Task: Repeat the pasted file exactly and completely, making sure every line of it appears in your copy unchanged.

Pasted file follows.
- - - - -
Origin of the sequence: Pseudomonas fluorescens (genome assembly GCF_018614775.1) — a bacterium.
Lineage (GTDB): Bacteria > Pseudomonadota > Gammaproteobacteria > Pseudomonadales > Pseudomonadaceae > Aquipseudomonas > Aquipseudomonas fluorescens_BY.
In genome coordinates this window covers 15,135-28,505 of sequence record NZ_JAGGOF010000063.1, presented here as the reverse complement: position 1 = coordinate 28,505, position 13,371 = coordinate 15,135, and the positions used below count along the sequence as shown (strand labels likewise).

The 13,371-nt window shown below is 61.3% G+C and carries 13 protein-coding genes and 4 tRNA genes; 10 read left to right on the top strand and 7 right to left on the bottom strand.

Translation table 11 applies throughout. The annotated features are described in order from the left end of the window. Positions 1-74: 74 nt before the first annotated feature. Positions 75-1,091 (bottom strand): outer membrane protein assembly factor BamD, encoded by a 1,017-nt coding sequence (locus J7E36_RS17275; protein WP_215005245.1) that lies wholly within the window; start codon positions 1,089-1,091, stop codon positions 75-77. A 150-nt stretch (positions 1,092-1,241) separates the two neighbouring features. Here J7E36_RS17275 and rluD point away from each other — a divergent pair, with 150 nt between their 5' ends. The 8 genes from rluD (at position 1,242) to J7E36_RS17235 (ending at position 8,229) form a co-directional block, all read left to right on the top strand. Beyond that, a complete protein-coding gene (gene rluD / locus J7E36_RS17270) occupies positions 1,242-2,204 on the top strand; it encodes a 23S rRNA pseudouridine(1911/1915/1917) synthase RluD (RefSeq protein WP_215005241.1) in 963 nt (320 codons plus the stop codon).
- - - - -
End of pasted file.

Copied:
Origin of the sequence: Pseudomonas fluorescens (genome assembly GCF_018614775.1) — a bacterium.
Lineage (GTDB): Bacteria > Pseudomonadota > Gammaproteobacteria > Pseudomonadales > Pseudomonadaceae > Aquipseudomonas > Aquipseudomonas fluorescens_BY.
In genome coordinates this window covers 15,135-28,505 of sequence record NZ_JAGGOF010000063.1, presented here as the reverse complement: position 1 = coordinate 28,505, position 13,371 = coordinate 15,135, and the positions used below count along the sequence as shown (strand labels likewise).

The 13,371-nt window shown below is 61.3% G+C and carries 13 protein-coding genes and 4 tRNA genes; 10 read left to right on the top strand and 7 right to left on the bottom strand.

Translation table 11 applies throughout. The annotated features are described in order from the left end of the window. Positions 1-74: 74 nt before the first annotated feature. Positions 75-1,091 (bottom strand): outer membrane protein assembly factor BamD, encoded by a 1,017-nt coding sequence (locus J7E36_RS17275; protein WP_215005245.1) that lies wholly within the window; start codon positions 1,089-1,091, stop codon positions 75-77. A 150-nt stretch (positions 1,092-1,241) separates the two neighbouring features. Here J7E36_RS17275 and rluD point away from each other — a divergent pair, with 150 nt between their 5' ends. The 8 genes from rluD (at position 1,242) to J7E36_RS17235 (ending at position 8,229) form a co-directional block, all read left to right on the top strand. Beyond that, a complete protein-coding gene (gene rluD / locus J7E36_RS17270) occupies positions 1,242-2,204 on the top strand; it encodes a 23S rRNA pseudouridine(1911/1915/1917) synthase RluD (RefSeq protein WP_215005241.1) in 963 nt (320 codons plus the stop codon).